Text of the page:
THE NATURAL ORDER OF ACQUISITION (Krashen’s Hypotheses Series, #4 of 9)

(Previous post: Acquisition/Learning) The next post in this series (#5/9), The Input Hypothesis, is found here. MANIAC N: The Natural Order of Acquisition Hypothesis "Students acquire elements of grammar in a predictable order that is unaffected by teaching." Stephen Krashen and other researchers contend that the order of acquisition is a natural feature of the human brain. It cannot be altered or rushed. The ability to recognize and produce certain aspects of grammar, and much of the accompanying vocabulary, unfolds as students are exposed to comprehensible input. The natural order of acquisition is not the teaching order. It is useful as a [...]

By |2018-10-22T20:31:01+00:00April 30th, 2018|Categories: Acquisition, Krashen, Light Reading, Sheltering Vocabulary, Word Frequency|0 Comments


GARY, INDIANA─Local teacher Nick T. Bewusst, when questioned by colleagues if he was aware of national guidelines concerning 90/10 language use, quickly and emphatically stated that not only has he done it for years in his Spanish classes, but that it came easily and naturally. “I’ve taught using 90/10 my entire career. Since day one. I don’t understand why it even needs to be discussed and I resent the implication that I don't teach that way.” Since 2011 the American Council  on the Teaching of Foreign Languages (ACTFL) has recommended 90% target language use and just 10% native language use [...]


Rejoinders may be one of the most important practical vocabulary items we teach students. As we use the target language in our classrooms we model rejoinders and we encourage students to use them because they are so helpful in keeping a conversation going. Using a rejoinder is an easy way of showing the other person that you understand and that you want them to keep talking to you. It shows that you are emotionally engaged in the conversation and it encourages the other person to keep speaking. Rejoinders help to keep other people going to you, but you do not [...]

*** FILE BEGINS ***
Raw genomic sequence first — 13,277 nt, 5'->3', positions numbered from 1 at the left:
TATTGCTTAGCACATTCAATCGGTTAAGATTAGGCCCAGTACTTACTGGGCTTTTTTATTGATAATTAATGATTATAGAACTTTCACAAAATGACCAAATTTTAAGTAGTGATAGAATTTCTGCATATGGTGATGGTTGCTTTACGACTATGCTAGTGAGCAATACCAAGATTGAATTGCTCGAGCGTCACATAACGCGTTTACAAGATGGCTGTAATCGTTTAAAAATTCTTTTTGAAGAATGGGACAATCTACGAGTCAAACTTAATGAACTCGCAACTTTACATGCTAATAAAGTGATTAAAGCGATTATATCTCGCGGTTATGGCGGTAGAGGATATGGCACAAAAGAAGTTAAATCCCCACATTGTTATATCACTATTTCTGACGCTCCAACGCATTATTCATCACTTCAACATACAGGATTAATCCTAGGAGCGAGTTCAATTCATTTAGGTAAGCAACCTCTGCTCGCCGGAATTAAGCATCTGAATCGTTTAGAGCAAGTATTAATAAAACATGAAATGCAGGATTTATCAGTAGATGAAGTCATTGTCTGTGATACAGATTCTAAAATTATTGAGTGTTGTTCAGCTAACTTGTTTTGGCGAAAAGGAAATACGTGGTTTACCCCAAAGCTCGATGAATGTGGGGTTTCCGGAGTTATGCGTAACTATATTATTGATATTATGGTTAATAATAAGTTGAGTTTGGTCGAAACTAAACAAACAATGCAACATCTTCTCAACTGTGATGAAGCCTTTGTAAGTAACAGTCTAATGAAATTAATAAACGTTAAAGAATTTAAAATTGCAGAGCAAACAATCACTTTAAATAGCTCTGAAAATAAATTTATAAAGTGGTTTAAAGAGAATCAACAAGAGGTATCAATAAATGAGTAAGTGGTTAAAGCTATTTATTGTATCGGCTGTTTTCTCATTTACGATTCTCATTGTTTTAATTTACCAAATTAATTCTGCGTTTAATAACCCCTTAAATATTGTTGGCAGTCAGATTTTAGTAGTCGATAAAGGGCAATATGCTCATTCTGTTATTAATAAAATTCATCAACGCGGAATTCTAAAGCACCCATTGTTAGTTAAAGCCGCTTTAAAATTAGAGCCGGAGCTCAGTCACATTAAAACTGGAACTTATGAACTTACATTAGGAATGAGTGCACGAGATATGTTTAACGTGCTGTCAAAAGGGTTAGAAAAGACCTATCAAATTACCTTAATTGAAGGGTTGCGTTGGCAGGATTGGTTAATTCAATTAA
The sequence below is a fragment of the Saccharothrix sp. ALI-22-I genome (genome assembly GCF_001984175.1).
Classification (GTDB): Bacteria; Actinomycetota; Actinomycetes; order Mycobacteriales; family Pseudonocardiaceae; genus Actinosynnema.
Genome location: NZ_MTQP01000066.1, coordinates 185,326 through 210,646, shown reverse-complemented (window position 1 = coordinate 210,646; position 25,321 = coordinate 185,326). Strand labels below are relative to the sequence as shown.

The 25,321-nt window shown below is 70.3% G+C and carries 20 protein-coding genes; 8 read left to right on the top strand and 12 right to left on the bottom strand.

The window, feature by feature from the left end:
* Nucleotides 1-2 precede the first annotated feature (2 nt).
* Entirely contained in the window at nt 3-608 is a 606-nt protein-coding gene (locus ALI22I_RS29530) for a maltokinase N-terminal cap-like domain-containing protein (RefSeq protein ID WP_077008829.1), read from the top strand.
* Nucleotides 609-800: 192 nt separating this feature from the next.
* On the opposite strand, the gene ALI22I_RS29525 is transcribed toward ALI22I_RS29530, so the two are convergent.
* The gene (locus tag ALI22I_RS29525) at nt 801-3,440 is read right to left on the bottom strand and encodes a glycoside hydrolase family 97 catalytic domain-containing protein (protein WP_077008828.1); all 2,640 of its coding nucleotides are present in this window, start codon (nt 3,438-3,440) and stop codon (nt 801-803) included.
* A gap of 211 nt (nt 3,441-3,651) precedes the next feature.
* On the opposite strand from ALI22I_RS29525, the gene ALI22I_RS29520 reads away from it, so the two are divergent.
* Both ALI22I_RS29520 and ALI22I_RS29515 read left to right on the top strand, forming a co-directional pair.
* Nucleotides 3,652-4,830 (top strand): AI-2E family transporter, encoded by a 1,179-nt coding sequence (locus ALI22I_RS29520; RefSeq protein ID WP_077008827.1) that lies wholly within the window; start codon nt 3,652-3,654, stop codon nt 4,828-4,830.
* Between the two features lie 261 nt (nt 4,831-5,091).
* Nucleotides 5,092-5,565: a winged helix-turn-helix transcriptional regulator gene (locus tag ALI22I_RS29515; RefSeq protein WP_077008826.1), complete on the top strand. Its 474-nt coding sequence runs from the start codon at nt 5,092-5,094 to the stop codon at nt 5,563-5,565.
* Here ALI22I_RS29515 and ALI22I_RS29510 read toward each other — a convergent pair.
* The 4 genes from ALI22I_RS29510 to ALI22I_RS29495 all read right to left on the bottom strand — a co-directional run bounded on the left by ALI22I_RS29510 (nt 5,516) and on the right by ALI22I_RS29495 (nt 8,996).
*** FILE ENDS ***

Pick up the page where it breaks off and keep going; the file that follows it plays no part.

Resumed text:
By |2017-10-27T15:02:44+00:00October 27th, 2017|Categories: Acquisition, Rejoinders|Tags: |0 Comments


(From Stuff for Spanish Class, by Bryce Hedstrom, p. 123-126   Here is a collection of songs that students need to hear and be able to sing before they leave each level of Spanish class.  YouTube renderings of these songs are found on the links below.  Lyrics, guitar chords, notes and graphics for most of these songs can be found in the book Songs for Spanish Class, and can be purchased on as a hard copy or an e-book download.   When you pre-teach the words before you sing, songs become an ideal teaching tool:  fun, repeated, comprehensible [...]

By |2017-10-11T13:22:12+00:00August 15th, 2017|Categories: Acquisition, Music|0 Comments


The school year gets long in the spring. Some days it seems like they just aren't getting it as quickly as we would like them to. But take heart, my friends, they know more than it seems like they do. Hang in there. "Comprehension precedes production... by a mile." —Susan Gross

By |2017-10-11T13:22:12+00:00April 17th, 2017|Categories: Acquisition, Mindset, Motivation|0 Comments


Why don’t foreign language teachers spend more time correcting the errors in students’ speech and writing?  Isn’t that what teachers are supposed to do?  Isn’t that our job, showing them where they are wrong? Well… No!  A language teacher’s job is to get the students to acquire the language, and that is done by supplying them with comprehensible input.  We use interesting, comprehensible, personalized language and then we let their brains sort it out.  When we do that, students acquire the language.  We do not need to correct them every time they make a mistake.  In fact, that kind of [...]

By |2017-10-11T13:22:12+00:00January 23rd, 2017|Categories: Acquisition, Error Correction, Hope|Tags: , |0 Comments